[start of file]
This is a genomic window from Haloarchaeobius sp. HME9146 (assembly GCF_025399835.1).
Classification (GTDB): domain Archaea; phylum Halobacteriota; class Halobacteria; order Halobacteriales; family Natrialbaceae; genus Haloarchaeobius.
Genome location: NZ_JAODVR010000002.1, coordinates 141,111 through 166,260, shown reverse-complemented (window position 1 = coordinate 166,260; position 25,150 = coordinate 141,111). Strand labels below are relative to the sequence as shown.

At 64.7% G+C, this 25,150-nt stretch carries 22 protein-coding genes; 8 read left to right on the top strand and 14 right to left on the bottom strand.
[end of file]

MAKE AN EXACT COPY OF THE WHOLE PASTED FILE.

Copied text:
This is a genomic window from Haloarchaeobius sp. HME9146 (assembly GCF_025399835.1).
Classification (GTDB): domain Archaea; phylum Halobacteriota; class Halobacteria; order Halobacteriales; family Natrialbaceae; genus Haloarchaeobius.
Genome location: NZ_JAODVR010000002.1, coordinates 141,111 through 166,260, shown reverse-complemented (window position 1 = coordinate 166,260; position 25,150 = coordinate 141,111). Strand labels below are relative to the sequence as shown.

At 64.7% G+C, this 25,150-nt stretch carries 22 protein-coding genes; 8 read left to right on the top strand and 14 right to left on the bottom strand.